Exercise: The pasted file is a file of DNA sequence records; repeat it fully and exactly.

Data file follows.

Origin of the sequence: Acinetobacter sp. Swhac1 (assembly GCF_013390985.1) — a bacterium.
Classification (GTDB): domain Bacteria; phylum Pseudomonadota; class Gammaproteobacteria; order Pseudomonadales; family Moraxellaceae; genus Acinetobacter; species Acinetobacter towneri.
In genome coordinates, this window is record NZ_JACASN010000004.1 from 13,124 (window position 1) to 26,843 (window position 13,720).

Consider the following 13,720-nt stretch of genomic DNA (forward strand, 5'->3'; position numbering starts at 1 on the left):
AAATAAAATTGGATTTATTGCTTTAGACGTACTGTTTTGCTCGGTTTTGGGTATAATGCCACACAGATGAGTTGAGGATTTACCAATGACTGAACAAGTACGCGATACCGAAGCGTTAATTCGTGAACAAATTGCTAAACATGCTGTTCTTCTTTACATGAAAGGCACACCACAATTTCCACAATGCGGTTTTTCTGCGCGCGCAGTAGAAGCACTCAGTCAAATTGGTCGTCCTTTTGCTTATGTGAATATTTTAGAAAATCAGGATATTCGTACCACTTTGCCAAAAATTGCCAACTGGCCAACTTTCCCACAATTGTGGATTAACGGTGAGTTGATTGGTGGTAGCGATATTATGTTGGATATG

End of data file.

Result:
Origin of the sequence: Acinetobacter sp. Swhac1 (assembly GCF_013390985.1) — a bacterium.
Classification (GTDB): domain Bacteria; phylum Pseudomonadota; class Gammaproteobacteria; order Pseudomonadales; family Moraxellaceae; genus Acinetobacter; species Acinetobacter towneri.
In genome coordinates, this window is record NZ_JACASN010000004.1 from 13,124 (window position 1) to 26,843 (window position 13,720).

Consider the following 13,720-nt stretch of genomic DNA (forward strand, 5'->3'; position numbering starts at 1 on the left):
AAATAAAATTGGATTTATTGCTTTAGACGTACTGTTTTGCTCGGTTTTGGGTATAATGCCACACAGATGAGTTGAGGATTTACCAATGACTGAACAAGTACGCGATACCGAAGCGTTAATTCGTGAACAAATTGCTAAACATGCTGTTCTTCTTTACATGAAAGGCACACCACAATTTCCACAATGCGGTTTTTCTGCGCGCGCAGTAGAAGCACTCAGTCAAATTGGTCGTCCTTTTGCTTATGTGAATATTTTAGAAAATCAGGATATTCGTACCACTTTGCCAAAAATTGCCAACTGGCCAACTTTCCCACAATTGTGGATTAACGGTGAGTTGATTGGTGGTAGCGATATTATGTTGGATATG